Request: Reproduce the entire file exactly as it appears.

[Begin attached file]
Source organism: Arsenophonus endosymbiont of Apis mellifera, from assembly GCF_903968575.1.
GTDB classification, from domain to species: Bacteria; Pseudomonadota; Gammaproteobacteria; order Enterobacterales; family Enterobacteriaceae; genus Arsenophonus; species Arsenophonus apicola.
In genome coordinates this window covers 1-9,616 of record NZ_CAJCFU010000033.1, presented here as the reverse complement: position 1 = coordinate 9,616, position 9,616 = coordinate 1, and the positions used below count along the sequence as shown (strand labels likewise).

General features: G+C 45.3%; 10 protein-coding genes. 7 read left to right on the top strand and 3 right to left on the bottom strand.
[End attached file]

Source organism: Arsenophonus endosymbiont of Apis mellifera, from assembly GCF_903968575.1.
GTDB classification, from domain to species: Bacteria; Pseudomonadota; Gammaproteobacteria; order Enterobacterales; family Enterobacteriaceae; genus Arsenophonus; species Arsenophonus apicola.
In genome coordinates this window covers 1-9,616 of record NZ_CAJCFU010000033.1, presented here as the reverse complement: position 1 = coordinate 9,616, position 9,616 = coordinate 1, and the positions used below count along the sequence as shown (strand labels likewise).

General features: G+C 45.3%; 10 protein-coding genes. 7 read left to right on the top strand and 3 right to left on the bottom strand.